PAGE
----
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Let the Rain Fall

Fri, 04/29/2022 - 12:40

A special kind of garden has benefits beyond beauty

Rose mallow seed pods with winterberry
Sarah Alford

You’ve likely noticed more water puddling, or maybe a new rivulet running through your yard after rainstorms, or miniature lakes increasingly pooling along roadsides. With more severe storms bringing torrents of water in short bursts these days, the earth struggles to keep up. The loss of old-growth trees without replacement, along with significantly more roofs and asphalt driveways that are impermeable to water, all compound the issue.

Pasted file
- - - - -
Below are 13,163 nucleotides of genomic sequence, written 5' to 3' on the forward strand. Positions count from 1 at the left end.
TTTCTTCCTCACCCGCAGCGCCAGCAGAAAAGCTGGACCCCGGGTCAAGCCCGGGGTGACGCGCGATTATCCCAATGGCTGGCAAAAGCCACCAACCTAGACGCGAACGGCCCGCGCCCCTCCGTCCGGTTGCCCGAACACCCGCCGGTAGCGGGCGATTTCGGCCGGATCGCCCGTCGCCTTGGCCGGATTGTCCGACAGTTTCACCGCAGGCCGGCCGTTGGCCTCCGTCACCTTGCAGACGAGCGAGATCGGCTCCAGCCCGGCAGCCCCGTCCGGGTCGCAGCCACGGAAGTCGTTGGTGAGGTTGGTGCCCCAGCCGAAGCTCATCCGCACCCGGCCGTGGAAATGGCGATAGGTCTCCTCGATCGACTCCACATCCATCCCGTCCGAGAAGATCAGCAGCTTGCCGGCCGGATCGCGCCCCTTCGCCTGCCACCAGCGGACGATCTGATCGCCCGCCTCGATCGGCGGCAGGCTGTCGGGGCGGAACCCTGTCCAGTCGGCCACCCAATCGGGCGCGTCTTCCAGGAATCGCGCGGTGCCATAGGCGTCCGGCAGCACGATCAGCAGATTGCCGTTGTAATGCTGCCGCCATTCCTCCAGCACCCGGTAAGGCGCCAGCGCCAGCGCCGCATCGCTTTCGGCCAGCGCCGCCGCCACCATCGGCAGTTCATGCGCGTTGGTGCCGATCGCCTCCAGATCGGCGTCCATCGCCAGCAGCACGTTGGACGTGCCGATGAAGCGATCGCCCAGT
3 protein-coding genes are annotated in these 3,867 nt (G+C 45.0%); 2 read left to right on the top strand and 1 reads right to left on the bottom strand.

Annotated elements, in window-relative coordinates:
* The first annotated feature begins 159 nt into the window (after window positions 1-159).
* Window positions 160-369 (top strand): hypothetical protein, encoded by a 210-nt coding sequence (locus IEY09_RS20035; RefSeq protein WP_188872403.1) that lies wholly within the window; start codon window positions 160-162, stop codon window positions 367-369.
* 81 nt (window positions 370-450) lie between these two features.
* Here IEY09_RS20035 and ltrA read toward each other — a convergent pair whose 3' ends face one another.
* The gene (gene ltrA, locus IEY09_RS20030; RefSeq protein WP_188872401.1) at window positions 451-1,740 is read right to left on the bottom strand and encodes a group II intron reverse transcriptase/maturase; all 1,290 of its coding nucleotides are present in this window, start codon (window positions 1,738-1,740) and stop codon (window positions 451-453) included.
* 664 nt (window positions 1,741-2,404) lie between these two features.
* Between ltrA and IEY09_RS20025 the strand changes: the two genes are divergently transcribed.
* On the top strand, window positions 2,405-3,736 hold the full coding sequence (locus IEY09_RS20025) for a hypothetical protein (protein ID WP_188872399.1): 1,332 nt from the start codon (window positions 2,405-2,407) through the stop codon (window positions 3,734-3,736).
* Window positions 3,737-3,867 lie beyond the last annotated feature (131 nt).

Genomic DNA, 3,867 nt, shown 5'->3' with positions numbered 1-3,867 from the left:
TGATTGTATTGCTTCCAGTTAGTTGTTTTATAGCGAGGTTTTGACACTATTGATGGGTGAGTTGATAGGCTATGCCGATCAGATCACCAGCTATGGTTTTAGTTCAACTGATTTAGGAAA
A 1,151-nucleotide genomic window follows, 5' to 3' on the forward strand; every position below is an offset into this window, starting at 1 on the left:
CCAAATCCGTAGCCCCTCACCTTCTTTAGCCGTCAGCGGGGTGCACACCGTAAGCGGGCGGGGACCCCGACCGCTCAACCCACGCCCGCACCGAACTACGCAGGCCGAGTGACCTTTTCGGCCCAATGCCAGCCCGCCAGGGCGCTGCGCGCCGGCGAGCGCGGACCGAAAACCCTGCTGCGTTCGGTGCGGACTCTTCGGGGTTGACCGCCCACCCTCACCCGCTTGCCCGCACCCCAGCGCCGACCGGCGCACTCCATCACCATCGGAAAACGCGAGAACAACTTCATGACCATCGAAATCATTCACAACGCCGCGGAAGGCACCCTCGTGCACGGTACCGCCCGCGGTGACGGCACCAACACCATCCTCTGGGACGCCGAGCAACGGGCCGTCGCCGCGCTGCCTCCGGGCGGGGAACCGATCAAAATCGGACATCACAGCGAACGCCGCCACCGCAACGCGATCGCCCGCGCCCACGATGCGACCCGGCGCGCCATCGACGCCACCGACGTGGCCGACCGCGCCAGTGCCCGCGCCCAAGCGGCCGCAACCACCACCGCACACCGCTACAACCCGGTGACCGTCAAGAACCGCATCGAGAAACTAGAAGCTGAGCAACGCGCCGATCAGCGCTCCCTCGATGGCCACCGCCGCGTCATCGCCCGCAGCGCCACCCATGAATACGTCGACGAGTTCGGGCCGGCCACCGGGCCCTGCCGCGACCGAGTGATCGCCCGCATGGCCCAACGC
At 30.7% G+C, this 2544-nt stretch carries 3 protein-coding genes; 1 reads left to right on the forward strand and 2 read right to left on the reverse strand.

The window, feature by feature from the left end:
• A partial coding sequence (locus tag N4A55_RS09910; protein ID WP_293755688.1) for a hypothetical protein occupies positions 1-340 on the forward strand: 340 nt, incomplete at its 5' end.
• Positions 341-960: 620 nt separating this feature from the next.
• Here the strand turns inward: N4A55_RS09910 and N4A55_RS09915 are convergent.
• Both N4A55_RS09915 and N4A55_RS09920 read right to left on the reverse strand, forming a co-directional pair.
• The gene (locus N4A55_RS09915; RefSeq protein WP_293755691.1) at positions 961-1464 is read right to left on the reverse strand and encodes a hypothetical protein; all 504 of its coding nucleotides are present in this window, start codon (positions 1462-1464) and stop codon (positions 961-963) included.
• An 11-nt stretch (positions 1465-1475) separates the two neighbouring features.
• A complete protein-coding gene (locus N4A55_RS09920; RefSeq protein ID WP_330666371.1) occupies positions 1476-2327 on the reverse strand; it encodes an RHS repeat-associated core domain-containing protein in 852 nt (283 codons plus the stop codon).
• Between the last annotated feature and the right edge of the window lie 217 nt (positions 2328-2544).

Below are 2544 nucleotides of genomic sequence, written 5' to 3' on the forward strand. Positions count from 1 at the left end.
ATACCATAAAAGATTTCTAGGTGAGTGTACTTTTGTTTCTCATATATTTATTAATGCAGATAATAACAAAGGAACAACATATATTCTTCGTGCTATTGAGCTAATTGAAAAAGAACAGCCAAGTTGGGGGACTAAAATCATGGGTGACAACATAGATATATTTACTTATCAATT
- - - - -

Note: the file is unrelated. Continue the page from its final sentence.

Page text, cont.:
All those drops add up: half an inch of rainfall over a 30-by-10-foot driveway or road can total more than 90 gallons, according to the U.S. Geological Survey, if it comes down quickly enough. But what’s there to do about it?

The answer may lie in rain gardens as an opportunity to work with nature to restore balance, using the contours of the land to capture water that flows to lower elevations.

Situating a garden at the nadir of the water’s path becomes productive: the plants’ roots absorb rainwater and nitrogen runoff, while the soil filters particulates before they end up in our waterways. It’s broadly known that nitrogen from fertilizer increases algal blooms and cloud the water to disrupt the balance of seagrass and our beloved bivalves. Land-lubbing plants in a rain garden can improve our troubled aquatic ones.